Things go badly wrong when Colby organises a literal smash-and-grab raid on a local stately home, which turns out to be the residence of the Lord Lieutenant. Quite why he does this is never clear because, as Lovage points out, the raid makes the national news, and mobilises the constabulary to come out in, well, force, with helicopters and armed units. Does Colby want to head off what he sees as Chad’s rebellion by initiating a spell inside? Nothing is ever clear.

Despite the extreme unattractiveness of the Cutler entourage to nice, sheltered, middle-class reviewers like me, the film is nicely-paced and the performances are excellent, as may be expected from such a top-notch cast. Fassbender is as mesmeric as always, Lyndsey Marshal is brilliant and believable as Chad’s wife Kelly, wanting a life away from her father-in-law’s pernicious hold on her husband and her grandson Tyson. Georgie Smith as Tyson, and Kacie Anderson as his sister Mini, are excellent as the youngest Cutlers. Brendan Gleeson is horribly convincing as the paterfamilias using the Bible, his old Dad’s ‘wisdom’, and a sense of injustice and persecution to justify a life outside of the law. 



Unfortunately, the film ultimately fails to deliver a coherent narrative. There is a growing atmosphere of unease around the likelihood of conflict, but that conflict never comes.  Colby scuppers Chad’s chances to move onto a decent estate, all chalets and static caravans, and the pair have a brief scuffle. Colby seems to be making veiled threats against Kelly. The ‘cracked’ Gordon Bennett (Sean Harris) seems to be a danger, hurling fire extinguishers onto bonfires and trying to attach himself to Chad’s family, but in a scene of unnecessary cruelty Chad takes out his frustration and anger at Colby by covering Gordon in bright blue paint. 

Then, suddenly, just as the film appears to be reaching an inevitable flashpoint, when Chad is rebuffed in his attempts to buy a pedigree puppy for Tyson’s birthday, he ‘steals’ the puppy (he actually leaves the money) and gets arrested. Climbing an oak tree, he is joined by his son, exchanges declarations of love with his family, and in a Butch and Sundance moment with Tyson, leaps down into a safety net and into police custody. To quote Leiber and Stoller, ‘Is That All There Is?’ 


There are the usual extras: a ‘making of’ made up of interviews with cast and production team, and a film about director Adam Smith’s relationship with The Chemical Brothers.  Smith has collaborated with the band for some 20 years, on videos and stage presentations, and the soundtrack for Trespass Against Us was provided by Tom Rowlands.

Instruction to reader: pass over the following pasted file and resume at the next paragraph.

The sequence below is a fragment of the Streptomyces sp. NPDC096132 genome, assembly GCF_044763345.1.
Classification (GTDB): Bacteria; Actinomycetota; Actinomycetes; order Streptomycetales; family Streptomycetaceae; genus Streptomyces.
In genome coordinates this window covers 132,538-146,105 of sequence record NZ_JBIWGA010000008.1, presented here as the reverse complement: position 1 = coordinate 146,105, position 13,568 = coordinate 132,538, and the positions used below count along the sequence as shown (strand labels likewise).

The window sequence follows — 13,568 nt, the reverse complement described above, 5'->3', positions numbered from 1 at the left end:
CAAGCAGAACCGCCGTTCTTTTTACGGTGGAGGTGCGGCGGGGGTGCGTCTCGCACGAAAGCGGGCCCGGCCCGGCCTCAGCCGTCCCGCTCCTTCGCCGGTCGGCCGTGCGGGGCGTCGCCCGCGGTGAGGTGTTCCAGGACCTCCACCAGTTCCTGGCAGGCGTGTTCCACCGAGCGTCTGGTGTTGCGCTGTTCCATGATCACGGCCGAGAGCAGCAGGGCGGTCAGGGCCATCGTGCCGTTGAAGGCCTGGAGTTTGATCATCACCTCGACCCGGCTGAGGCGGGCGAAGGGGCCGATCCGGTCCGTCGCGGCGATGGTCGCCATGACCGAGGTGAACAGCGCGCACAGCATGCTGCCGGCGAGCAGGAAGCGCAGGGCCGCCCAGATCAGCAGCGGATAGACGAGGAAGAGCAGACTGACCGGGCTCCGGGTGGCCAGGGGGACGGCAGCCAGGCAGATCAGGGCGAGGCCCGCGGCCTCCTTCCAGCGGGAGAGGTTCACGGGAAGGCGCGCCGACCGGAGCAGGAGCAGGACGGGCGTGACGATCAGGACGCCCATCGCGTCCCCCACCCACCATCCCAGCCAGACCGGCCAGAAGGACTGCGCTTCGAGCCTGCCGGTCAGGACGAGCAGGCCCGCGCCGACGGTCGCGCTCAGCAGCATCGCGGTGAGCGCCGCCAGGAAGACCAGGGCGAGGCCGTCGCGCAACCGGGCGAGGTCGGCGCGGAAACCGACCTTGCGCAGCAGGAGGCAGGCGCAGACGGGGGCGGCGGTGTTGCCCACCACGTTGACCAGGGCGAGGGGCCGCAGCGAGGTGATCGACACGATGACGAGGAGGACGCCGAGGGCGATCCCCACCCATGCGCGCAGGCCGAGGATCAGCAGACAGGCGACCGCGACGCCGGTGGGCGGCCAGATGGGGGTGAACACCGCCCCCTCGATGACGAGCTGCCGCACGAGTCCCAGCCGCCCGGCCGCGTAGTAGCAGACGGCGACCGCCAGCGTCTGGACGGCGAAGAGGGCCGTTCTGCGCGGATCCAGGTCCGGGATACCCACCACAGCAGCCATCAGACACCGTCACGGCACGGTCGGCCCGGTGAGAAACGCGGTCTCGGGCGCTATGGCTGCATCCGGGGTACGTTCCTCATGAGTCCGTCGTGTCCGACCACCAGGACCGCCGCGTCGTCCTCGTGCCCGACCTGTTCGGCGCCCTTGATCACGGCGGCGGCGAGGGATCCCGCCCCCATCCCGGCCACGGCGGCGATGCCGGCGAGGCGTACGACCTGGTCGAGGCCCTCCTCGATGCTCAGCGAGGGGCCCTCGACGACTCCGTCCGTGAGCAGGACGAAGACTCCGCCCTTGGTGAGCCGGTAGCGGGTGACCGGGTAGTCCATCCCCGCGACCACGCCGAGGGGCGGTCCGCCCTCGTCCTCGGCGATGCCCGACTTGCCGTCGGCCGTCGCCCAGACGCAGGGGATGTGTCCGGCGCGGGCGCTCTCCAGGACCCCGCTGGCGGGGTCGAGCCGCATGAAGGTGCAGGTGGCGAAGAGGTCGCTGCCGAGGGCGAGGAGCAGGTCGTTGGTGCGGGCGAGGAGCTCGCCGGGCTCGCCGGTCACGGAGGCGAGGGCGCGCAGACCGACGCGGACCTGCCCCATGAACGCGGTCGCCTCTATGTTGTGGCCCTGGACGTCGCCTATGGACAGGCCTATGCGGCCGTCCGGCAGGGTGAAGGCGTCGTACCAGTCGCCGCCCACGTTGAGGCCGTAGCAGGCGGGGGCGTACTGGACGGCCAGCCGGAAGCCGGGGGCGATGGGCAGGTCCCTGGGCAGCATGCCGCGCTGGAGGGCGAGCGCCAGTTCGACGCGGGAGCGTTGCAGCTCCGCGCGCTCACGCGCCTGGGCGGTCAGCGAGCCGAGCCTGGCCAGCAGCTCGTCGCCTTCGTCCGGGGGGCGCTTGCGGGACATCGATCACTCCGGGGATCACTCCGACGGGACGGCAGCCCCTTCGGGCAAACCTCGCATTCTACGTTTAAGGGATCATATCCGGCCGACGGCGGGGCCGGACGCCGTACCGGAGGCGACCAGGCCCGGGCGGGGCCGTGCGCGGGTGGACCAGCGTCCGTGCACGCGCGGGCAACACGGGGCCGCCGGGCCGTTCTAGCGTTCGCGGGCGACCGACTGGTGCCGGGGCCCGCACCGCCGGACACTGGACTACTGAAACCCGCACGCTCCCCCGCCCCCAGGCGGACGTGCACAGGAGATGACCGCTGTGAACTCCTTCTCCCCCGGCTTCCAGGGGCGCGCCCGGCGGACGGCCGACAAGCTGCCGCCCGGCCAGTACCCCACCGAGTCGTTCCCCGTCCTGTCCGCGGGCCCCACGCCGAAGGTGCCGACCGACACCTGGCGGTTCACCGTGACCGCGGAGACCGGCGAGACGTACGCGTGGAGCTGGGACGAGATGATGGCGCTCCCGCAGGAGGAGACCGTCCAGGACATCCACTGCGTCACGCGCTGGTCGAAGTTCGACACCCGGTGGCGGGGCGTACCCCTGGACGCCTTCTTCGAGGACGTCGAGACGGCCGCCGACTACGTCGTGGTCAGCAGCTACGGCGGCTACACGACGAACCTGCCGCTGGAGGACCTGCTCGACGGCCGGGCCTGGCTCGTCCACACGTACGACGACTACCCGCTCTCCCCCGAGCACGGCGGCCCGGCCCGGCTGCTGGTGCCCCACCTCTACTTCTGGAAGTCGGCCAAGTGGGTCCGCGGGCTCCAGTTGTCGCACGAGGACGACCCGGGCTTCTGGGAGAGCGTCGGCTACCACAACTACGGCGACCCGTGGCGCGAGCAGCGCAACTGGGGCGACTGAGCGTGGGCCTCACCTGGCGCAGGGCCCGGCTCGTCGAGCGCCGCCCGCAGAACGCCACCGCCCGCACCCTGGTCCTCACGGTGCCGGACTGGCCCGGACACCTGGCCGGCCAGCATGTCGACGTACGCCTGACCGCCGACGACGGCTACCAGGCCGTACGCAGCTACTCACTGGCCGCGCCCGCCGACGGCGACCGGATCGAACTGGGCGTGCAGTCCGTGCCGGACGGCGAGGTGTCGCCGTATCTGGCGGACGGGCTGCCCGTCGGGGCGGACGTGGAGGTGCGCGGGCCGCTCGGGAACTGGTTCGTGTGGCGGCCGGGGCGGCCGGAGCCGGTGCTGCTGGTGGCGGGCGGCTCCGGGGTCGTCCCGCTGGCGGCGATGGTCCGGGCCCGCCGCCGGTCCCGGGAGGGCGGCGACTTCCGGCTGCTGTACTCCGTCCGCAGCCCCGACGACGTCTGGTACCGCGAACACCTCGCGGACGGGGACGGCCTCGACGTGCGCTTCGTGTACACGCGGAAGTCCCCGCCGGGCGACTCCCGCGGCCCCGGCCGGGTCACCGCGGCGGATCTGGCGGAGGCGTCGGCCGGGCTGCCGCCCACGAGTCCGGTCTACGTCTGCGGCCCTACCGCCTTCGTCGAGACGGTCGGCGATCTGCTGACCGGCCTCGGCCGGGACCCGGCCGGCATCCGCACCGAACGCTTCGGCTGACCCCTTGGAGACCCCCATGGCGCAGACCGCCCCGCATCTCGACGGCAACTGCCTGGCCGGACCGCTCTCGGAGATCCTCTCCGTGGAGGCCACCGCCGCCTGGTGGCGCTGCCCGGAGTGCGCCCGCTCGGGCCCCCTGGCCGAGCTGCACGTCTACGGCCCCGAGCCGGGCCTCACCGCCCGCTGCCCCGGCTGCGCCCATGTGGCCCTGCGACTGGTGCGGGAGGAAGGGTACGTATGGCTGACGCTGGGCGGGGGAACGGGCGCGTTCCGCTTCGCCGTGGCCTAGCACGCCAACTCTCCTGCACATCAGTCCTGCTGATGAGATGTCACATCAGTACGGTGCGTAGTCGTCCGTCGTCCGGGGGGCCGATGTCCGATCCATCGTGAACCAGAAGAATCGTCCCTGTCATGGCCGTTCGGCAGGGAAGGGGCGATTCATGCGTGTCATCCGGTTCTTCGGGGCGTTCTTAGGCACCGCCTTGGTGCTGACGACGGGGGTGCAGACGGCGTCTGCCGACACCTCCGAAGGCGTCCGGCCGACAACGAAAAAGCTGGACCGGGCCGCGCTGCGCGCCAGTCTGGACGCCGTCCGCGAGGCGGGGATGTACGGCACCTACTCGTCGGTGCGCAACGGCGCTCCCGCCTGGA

Monday, 10 July 2017

Stormy Monday

Cast: Melanie Griffith, Tommy Lee Jones, Sting, Sean Bean, and James Cosmo

Writer and director: Mike Figgis

93 minutes (15) 1988
widescreen ratio 16:9
Arrow DVD Region 2 retail

RATING: 9/10
reviewed by J.C. Hartley
         
Most reviews of this feature praise the performances at the expense of the story and carp at the pace, the understatement and treat it as if it were a poor relation of Get Carter. Apart from the Newcastle setting, evocatively photographed by Roger Deakins (Jarhead, The Village), and the gangster elements of the plot, there is little in common with the earlier movie except that this is another impressive addition to the stable of British noir.

Brendan (Sean Bean, Silent Hill, Flightplan) takes a job as a cleaner at The Key Club, a Jazz venue on Newcastle’s quayside run by Finney (Sting, Lock, Stock & Two Smoking Barrels), during that town’s American week, and overhears a plan to intimidate the club owner into signing over his property. An American businessman Cosmo (Tommy Lee Jones, The Missing, Men In Black) is in town buying up property with the tacit approval of the local council in order to foster urban regeneration; we later discover the plan is part of a money-laundering scheme while Cosmo faces a Senate inquiry back in New York. Finney, piqued by the original heavy-handed approach from Cosmo’s aides, is refusing to sell up and the stage seems set for violence, with Brendan, the quiet loner, somehow coming to the rescue.


Having set-up the scenario, Mike Figgis (Leaving Las Vegas), who wrote the screenplay, as well as directing and composing the incidental music, thwarts expectations; Finney is no effete club owner but a tough operator with connections, Brendan is no tough guy just a sensitive artistic soul steeped in American culture. The film is not a condemnation of American cultural imperialism; the local council are out to milk the newcomers, local businesses are showing record profits during American week.

Brendan meets and falls for Kate (Melanie Griffith, Tempo), who works at a local restaurant but is involved with Cosmo as an escort/ honey-trap in his wooing of local council officials. Kate’s attempts to escape Cosmo’s patronage, and Brendan’s involvement with Finney’s equally dangerous game, set the scene for violence and tragedy.


Albert Finney apparently turned down the part of Finney (directorial joke?) as he felt the screenplay was ‘too cutty,’ but the montage effects, which almost languidly bombard the viewer with images from the very out-set, wholly compliment the atmosphere of rising tension; streetlights are reflected in the polished hood of a cruising Jaguar car, a square in the town contains a huge inflatable Coke bottle like something imagined by Claus Oldenburg, The Krakow Jazz Ensemble perform a Hendrix-esque rendition of The Stars And Stripes at a civic reception, violent photographic newsreel images by Weegie, decorate the restaurant of the same name where Kate works, Brendan’s room is filled with images of Gable and books by Hemingway, his wardrobe consists of white shorts, crisp white shirts, chinos and a leather jacket; everything creates a sense not of colonisation but cultural displacement.



This is a tremendous, overlooked, low-key, haunting genre movie by a real English auteur and deserves at the very least a place on the syllabus at film school. There is a fascinating director's commentary as part of the extras.